Wednesday, 16 November 2016

Birding with a friend

I'll confess straight out that ornithology - the study of birds - isn't my thing. Nor is 'birding' - casual and not-so-casual bird-watching. But birds are nevertheless beautiful and interesting creatures that capture the imagination, and many people find it very rewarding to seek them out, and feed their passion for birds and their ways. I can see how it might get a grip on you.

While I was still down in North Devon in early October - it was my last day there - I went for an afternoon walk with one of my friends in those parts, Vicky. I've mentioned her before in connection with a chance late-afternoon visit to Westward Ho!, when I bumped into Vicky and her husband Ken at some out-of-the way spot, and - eerily - they had been thinking about me, and I about them, and it was exactly as if we had conjured or magicked the encounter up with our thoughts. This is them on that occasion, complete with dog Rosie:


Anyway, Vicky and I arranged to meet up on this last day, and go for a walk with Rosie. I left the choice of route to Vicky. It turned out - I didn't know this - that she was very keen on birds, and she asked me over the phone whether I minded if we went down to the estuary at Yelland, where a pelican, some spoonbills and an ibis had been reported - there's apparently a grapevine on the Internet that gets word around to birders. I said that was a jolly good idea. We would meet up in the car park at Appledore. She was bang on time. Here she is arriving in the family Citroën:


And here she is, about to drive us both off to Yelland. (Yes, that's Fiona in the background)


Having parked, she got Rosie (a very active young black cockerpoo) out of the back of the car, and her binoculars also, and we strolled off along the coastal path, which runs closer to the shore than the Tarka Trail does:


It was soon obvious where we needed to be. We ran into two men in camouflage jackets, one of whom had his telescope set up and trained on not just the spoonbills, but the rarer pelican. In a twinkling they and Vicky were into a bird-conversation, leaving me free to take some shots. I don't think they realised that I was shooting away. Vicky begged to look into the telescope, and see the pelican. Her wish was readily granted. The two men seemed devoted to birds. I got the impression that the older man had built his leisure time around birding, and thought of little else.


I was really pleased that Vicky had seen the pelican. She was so excited. And although it was clear that I wasn't an enthusiast myself, I did ask if I could see it too. And my goodness, what a marvellous telescope that was! I saw that pelican very clearly, out there in the marshes.

A couple arrived, and both husband and wife were festooned with tripods, a telescope and a camera with a very long lens. We left them to it. Driving on, our next destination was again on the river estuary, but at Fremington Quay. The road there, off the main road, is rather narrow, and it's difficult to stop and park. But when I said to Vicky, 'Vicky!! I can see the ibis! Down there in the creek on our left!' she just had to stop, pull in a bit, and get out her binoculars. I got some shots of it - though unfortunately my camera hasn't much of a zoom. But you can still just about make out the ibis's long curved bill.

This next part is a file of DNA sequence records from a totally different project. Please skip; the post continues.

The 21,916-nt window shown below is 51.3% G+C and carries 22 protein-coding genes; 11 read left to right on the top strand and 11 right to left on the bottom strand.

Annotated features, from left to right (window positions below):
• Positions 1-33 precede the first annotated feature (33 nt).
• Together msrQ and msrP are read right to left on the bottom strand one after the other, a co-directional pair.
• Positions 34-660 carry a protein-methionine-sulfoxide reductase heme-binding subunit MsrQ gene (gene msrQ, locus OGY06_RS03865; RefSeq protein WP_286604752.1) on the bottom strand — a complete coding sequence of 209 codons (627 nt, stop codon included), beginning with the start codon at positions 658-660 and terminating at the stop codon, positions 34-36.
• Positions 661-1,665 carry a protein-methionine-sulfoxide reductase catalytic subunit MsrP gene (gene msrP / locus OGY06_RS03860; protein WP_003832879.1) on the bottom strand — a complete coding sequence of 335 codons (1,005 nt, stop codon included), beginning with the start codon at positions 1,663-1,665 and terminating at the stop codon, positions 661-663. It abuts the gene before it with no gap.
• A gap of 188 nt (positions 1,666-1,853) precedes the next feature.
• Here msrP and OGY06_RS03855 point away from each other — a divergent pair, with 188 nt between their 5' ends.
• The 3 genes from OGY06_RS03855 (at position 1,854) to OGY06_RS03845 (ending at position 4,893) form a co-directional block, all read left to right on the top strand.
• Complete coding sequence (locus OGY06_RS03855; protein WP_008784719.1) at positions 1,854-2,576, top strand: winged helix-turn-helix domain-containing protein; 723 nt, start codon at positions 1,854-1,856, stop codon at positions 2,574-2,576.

Vicky was enthralled, and I was pleased that I'd been the one to spot the ibis. Though I have to say it just looked like a drab black wading bird to me! I admit it. I have no soul. And neither had a passing driver, who took a dim view of Vicky's car blocking a passing place and making him squeeze past on his own way to the Quay. Really it was easy for him, but he still grumbled and made a fierce face. Hah, men.  

At the Café on the Quay (which is the old Fremington railway station on the Barnstaple-Bideford-Torrington line) we sat outside and enjoyed tea and cake. 


We were not left in peace! No, it wasn't the man who had pulled a face and grumbled, but another man, who had much to say about nothing much in particular, and was a bit of a nuisance. But eventually he pushed off.

Half the afternoon was already over. Vicky would have prolonged the afternoon, but had to attend a local Book Club meeting back at Appledore. In fact she had to marshal her thoughts on the book she was supposed to been reading! 'Haven't you actually read it?' I asked her. 'No, I haven't had the time. I'll have to flick through it before the meeting and get the gist, and hope nobody asks me what I thought of it.'

So members all have to read a book each week, and know it well enough to discuss it in a lively manner? I wouldn't be up for that. What if the book were dull, or hard to get into, or full of unsympathetic characters, or written in an off-putting style, or just badly plotted, so that you couldn't follow what was going on? And, like Vicky, there'd be some weeks when I wouldn't be able to give it the time. And besides, I'd rebel at having to plough through some book on someone else's say-so. It reminded me of the compulsory 'set books' in my English Literature A-Level course at school.

We went back to Appledore, both regretting that the afternoon couldn't be longer. But Vicky wasn't the only North Devon friend I saw that day. Just as we turned into the car park where I'd left Fiona, I spotted Jayne with her dog Callie. I hadn't expected to see Jayne again before moving on to Dorset. Here they both are, plus Callie:


That dog knows exactly how to pose!

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